Cooper-Hewitt, National Design Museum Presents “Curators Select: Recent Acquisitions, 2003-2008”
The Smithsonian’s Cooper-Hewitt, National Design Museum will present “Curators Select: Recent Acquisitions, 2003-2008,” an exhibition featuring new additions to its permanent collection, from Sept. 12 to March 1, 2009. The exhibition will be on view in the Nancy and Edwin Marks Gallery and will highlight significant works from the 18th century to the present.
Nearly 50 works acquired during the past five years will be featured, many of which will be on view for the first time. The exhibition will include objects from all four of the museum’s collecting departments: Drawings, Prints & Graphic Design; Product Design & Decorative Arts; Textiles; and Wallcoverings.
“Thanks to the generosity of the museum’s supporters, Cooper-Hewitt is able to continue building its permanent collection,” said curatorial director Cara McCarty. “This exhibition offers just a selection of some of the important objects acquired over the last few years. We look forward to showcasing more works in the permanent collection galleries, following the museum’s forthcoming renovation.”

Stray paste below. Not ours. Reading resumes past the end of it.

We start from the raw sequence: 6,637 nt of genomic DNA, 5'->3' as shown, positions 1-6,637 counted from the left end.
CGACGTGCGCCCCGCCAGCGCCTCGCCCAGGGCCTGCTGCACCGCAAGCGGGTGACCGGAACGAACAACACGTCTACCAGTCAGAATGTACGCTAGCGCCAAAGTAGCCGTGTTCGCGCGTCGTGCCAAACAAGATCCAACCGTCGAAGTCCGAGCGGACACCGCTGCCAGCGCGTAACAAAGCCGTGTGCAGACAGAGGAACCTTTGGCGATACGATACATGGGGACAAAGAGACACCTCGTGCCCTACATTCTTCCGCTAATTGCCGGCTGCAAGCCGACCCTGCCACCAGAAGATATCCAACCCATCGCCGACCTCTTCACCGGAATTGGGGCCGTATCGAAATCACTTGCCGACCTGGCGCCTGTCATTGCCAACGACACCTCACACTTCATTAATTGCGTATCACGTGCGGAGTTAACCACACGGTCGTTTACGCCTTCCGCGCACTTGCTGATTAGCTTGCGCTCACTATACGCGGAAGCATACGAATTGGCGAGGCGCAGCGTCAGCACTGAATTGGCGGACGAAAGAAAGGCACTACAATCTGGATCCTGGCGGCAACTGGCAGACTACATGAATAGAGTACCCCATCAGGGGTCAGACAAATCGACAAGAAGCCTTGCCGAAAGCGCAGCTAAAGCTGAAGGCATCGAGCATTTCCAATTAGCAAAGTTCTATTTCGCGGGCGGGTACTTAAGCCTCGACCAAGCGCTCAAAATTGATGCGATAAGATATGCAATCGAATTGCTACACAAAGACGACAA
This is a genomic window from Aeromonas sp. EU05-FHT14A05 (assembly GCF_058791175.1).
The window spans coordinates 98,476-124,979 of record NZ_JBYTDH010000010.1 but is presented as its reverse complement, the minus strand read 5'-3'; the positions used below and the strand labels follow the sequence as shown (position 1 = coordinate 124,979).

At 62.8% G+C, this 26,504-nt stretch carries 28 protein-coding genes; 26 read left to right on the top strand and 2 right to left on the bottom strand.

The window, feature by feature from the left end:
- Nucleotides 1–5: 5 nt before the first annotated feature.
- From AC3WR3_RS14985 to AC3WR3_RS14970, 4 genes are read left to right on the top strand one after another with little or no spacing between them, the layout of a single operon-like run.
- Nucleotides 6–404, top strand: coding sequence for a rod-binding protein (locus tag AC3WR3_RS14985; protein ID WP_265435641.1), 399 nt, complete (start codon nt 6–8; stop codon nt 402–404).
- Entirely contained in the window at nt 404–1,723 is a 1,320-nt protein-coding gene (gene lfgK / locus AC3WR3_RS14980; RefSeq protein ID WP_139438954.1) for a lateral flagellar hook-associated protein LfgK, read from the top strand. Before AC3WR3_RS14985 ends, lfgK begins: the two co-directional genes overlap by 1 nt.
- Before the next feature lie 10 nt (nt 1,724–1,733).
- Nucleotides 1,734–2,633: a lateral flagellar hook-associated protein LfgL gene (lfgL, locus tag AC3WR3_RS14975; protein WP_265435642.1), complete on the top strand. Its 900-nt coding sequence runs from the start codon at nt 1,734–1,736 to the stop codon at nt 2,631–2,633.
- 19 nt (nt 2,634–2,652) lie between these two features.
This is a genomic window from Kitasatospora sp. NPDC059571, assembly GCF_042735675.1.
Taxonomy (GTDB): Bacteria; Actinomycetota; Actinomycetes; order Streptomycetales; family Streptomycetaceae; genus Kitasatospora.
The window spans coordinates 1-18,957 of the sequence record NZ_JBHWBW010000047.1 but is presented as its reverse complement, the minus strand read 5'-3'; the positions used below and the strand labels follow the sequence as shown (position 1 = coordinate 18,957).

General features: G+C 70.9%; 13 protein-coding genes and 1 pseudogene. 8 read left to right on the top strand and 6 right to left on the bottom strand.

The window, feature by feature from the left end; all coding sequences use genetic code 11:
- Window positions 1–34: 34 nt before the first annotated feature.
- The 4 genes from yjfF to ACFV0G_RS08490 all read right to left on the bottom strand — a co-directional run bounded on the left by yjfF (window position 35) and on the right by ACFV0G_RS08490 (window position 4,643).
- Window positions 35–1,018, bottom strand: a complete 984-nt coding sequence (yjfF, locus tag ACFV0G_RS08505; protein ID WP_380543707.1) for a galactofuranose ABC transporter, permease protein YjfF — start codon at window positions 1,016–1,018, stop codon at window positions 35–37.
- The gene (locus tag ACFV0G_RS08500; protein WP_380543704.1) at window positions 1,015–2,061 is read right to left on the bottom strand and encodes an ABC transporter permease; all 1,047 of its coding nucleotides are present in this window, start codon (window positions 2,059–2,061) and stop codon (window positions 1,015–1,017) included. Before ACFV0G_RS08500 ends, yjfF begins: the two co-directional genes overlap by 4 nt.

New acquisitions in the Drawings, Prints & Graphic Design Department include the 1928 film poster, “Symphony of a Big City,” by Georgii and Vladimir Stenberg, whose innovative use of photo montage and typography influenced the development of modern graphic design, and two 1774 prints by French artist Louis-Marin Bonnet, “The Woman Taking Coffee” and “The Milk Woman,” which are early examples of printmaking in the “pastel manner,” a technique perfected by Bonnet.